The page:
The ultimate getaway garb. Dandy Del Mar's Tonga Linen shirt in the Alhambra Check comes with Pearl buttons and pre-distressed texture.
Camp-Collar shirts are leisure-leaning as is. Adding a tropical pattern — like these palm trees — emphasizes the aura.
Although the Gitman family has been manufacturing shirts since the early 20th century, the Gitman Vintage sub-label launched in 2009. And they've been cranking out hits — like this option here — since.
A-ha! Got ya. There are in fact long-sleeve camp-collar shirts. Buck Mason's is made from a cotton-linen blend in a color way they call Taupe/Prairie Stripe.
Don't stare at it for too long. Stüssy's shirt isn't an optical illusion but it feels like one. Wear it on your next trip. (Get it?)
Just because there are crazy patterned iterations out there doesn't mean you need one, too. Get something simple if that's what you're into. Try Abercrombie's linen-blend option. It comes in several colors and at a fraction of the cost of others on this list.
Portugese Flannel's Rainbow Vacation shirt features a dozen rainbows in varying shades of yellow, orange and red. It's the sunset reimagined as ready-to-wear.
Here's the Guayabera. I told you there'd be one on this list. There are four button closure pockets, a collar with two tiny lapels and price that won't wound your wallet.
India-born label Harago blends ancient craftsmanship with new silhouettes. This one's certainly more '50s-leaning than others, but dropped shoulders, flap pockets and oversized stripes center it in today's style landscape.
Again, I told you it's OK to seek out simpler, patternless tops. Albam's fits the bill, but goes beyond, too. It's made from certified organic cotton that uses significantly less resources during the course of its production.
There are lots of luxury labels making a killing off repurposing old quilts and other patchwork. Universal Works' version might be the "value brand" attempt at the look, but it's still a damn good garment nonetheless. Cut from 100-percent cotton, it's green, brown, tan, sand and pink.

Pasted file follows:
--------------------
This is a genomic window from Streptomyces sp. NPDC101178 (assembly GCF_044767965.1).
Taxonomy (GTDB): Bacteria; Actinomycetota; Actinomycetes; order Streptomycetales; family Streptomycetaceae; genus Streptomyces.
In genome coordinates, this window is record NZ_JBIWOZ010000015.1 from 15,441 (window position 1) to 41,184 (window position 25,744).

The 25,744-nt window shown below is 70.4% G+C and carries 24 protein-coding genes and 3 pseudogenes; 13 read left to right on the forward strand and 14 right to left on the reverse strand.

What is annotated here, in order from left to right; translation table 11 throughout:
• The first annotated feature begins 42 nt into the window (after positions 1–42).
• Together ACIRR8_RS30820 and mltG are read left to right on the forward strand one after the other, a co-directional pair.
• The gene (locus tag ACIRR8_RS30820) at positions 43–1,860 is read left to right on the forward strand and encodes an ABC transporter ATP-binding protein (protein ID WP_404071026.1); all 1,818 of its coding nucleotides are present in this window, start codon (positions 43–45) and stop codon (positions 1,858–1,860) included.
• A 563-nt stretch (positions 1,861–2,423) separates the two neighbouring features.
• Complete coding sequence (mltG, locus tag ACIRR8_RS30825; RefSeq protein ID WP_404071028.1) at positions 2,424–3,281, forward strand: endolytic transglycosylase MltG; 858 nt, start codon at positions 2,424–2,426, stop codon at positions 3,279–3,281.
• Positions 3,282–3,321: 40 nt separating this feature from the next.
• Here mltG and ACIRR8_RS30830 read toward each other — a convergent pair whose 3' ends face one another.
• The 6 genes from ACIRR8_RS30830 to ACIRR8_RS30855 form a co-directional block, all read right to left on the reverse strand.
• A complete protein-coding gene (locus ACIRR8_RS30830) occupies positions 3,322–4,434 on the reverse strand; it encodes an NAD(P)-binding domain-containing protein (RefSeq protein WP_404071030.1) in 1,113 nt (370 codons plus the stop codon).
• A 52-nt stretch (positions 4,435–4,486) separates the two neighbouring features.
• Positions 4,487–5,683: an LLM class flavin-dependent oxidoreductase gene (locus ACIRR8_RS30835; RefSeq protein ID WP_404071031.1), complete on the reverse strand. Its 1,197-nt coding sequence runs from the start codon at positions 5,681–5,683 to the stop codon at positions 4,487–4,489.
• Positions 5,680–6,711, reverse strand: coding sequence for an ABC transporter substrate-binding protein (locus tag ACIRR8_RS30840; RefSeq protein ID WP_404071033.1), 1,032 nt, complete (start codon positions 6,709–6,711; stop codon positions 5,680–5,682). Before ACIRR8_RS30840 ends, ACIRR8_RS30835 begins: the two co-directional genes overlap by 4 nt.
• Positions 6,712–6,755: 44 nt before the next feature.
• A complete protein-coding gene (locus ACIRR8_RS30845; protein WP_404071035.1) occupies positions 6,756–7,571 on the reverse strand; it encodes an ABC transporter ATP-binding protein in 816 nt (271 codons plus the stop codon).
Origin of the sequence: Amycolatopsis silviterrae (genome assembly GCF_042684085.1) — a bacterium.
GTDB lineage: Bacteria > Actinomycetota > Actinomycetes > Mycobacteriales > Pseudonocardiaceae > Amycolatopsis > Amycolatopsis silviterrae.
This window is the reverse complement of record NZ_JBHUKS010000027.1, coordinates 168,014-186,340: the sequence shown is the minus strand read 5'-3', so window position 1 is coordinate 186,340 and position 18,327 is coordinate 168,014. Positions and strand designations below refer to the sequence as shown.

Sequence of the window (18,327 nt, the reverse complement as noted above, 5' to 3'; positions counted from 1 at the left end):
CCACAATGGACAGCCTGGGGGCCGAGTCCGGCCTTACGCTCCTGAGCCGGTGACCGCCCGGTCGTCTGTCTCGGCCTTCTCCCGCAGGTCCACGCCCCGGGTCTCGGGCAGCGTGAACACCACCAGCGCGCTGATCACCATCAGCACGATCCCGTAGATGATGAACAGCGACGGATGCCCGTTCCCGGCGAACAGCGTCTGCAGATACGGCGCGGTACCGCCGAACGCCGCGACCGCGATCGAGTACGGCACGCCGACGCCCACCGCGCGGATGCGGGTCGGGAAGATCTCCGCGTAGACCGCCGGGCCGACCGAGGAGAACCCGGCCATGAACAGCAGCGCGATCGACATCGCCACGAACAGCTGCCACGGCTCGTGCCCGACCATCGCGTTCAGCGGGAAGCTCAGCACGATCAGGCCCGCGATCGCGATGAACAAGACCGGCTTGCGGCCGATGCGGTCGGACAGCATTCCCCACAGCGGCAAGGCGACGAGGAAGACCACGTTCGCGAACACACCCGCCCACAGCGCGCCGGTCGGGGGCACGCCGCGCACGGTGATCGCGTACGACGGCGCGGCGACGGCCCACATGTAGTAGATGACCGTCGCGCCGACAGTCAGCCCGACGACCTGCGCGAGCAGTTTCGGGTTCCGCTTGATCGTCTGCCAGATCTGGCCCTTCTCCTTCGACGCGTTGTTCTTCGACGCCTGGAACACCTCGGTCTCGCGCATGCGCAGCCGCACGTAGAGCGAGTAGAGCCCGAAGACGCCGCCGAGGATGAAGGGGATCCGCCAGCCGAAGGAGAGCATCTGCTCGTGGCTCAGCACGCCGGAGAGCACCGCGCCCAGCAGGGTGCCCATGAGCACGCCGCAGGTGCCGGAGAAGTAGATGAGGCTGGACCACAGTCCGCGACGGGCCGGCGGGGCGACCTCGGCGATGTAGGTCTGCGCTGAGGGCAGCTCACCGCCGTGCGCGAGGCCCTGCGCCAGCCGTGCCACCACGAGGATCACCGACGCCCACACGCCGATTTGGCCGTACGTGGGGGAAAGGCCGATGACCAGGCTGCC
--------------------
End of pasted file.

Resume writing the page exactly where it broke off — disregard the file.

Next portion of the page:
Here's an over-the-top option from a brand other than YSL or AllSaints, who also make animal print camp-collar shirts. Other's choice of pattern is more pronounced, making it less animal skin and more graphic.
Slub yarn fabric gives this Marine Layer shirt a vintage look, and a locker loop and front pocket give it a casual feel.
Stan Ray — the same company making those popular painter pants — turned out this Tour Shirt, a black cuban collar top with a pattern that fuses peace signs and cartoon flowers.
Sure, the Paisley bandana print on this Flagstuff shirt is cool, but look closer. At the bottom, the words "UP TO NO GOOD" are screen-printed on.
Stüssy seems keen on tricking your eyes with every one of its shirts. This one makes it seem like the flowers are fleeting, growing smaller as they creep up toward the neck. (Upon further inspection, they are.)
Allbirds, the same company responsible for the simple wool running shoes you see everywhere, also makes apparel. Their Camp Shirt is cut from a blend of hemp, tencel and spandex, rendering it breathable and soft to the touch.
Here's a shirt with not just one pattern but two! Mr P. mixes flowers and stripes for its camp-collar shirt, which was silk-screen printed by Ratti in the Italian province of Como.
Hand-cut and -sewn in Houston, Texas, Hamilton Shirt Co.'s simple striped Chambray shirt comes cropped with a straight hem.